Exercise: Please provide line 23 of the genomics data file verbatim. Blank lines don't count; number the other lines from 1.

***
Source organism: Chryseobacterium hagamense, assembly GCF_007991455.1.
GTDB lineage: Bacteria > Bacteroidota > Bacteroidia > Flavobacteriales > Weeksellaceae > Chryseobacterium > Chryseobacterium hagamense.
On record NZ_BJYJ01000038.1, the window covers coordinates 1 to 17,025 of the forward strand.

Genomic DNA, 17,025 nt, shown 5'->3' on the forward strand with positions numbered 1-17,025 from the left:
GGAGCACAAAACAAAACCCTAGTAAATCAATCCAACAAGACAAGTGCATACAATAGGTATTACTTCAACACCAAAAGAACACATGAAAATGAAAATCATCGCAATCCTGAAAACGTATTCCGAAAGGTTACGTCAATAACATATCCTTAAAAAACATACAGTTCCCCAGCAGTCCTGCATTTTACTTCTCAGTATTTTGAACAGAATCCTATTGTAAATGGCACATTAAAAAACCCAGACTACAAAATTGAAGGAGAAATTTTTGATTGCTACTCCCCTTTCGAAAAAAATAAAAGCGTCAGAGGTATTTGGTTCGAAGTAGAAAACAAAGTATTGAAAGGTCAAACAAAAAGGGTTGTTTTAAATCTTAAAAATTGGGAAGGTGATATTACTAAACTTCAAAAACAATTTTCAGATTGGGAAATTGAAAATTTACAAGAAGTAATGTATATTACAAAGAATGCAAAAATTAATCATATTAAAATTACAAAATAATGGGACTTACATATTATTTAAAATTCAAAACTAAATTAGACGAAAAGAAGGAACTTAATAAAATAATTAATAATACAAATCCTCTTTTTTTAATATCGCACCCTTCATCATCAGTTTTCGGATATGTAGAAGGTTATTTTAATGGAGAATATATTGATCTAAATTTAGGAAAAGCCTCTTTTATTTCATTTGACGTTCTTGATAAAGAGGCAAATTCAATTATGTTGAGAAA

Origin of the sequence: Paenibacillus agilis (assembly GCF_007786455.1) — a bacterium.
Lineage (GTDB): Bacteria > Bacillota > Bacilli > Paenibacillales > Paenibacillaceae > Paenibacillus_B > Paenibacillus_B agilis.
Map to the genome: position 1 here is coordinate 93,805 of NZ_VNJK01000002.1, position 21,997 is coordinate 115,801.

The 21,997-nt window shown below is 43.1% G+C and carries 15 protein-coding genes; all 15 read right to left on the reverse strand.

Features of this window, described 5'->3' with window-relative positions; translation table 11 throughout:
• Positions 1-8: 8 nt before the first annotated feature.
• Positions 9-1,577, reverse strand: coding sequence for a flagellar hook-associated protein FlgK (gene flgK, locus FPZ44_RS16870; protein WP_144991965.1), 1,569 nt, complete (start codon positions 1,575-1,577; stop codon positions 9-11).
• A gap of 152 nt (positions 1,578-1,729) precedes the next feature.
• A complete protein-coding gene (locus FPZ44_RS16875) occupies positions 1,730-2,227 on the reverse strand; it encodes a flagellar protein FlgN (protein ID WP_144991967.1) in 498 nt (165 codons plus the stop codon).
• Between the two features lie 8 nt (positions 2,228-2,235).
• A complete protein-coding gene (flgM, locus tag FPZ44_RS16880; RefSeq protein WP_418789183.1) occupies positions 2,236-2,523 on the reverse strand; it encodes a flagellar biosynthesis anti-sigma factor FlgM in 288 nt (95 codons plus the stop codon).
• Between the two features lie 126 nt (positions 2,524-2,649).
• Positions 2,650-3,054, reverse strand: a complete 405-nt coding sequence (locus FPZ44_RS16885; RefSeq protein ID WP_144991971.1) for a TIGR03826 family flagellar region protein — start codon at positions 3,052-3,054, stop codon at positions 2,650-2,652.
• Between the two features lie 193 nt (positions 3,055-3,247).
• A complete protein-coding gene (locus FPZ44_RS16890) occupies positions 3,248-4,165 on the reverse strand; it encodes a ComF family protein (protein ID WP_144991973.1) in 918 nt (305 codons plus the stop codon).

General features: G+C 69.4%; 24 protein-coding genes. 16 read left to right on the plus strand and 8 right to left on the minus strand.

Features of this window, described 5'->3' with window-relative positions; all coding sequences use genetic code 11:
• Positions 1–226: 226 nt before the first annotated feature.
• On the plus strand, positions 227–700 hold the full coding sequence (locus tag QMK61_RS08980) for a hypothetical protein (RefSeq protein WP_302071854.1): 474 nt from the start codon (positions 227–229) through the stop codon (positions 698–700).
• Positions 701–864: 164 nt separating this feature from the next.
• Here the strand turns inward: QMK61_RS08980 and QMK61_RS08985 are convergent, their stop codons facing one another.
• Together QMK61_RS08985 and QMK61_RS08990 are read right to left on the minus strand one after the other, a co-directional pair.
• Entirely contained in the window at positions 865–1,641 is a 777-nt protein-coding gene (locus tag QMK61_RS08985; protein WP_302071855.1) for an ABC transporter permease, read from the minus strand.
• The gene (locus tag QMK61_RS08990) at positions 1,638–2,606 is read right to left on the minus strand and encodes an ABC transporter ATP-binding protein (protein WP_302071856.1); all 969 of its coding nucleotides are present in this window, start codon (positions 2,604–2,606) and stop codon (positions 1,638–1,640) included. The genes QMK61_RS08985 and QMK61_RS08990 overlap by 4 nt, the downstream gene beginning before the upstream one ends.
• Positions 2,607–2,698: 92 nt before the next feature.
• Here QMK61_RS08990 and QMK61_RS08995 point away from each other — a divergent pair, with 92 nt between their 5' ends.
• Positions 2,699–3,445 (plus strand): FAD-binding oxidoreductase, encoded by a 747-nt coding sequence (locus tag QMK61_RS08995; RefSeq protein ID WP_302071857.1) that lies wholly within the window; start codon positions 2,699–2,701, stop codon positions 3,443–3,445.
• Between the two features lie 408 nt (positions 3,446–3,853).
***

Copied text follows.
• Positions 1–226: 226 nt before the first annotated feature.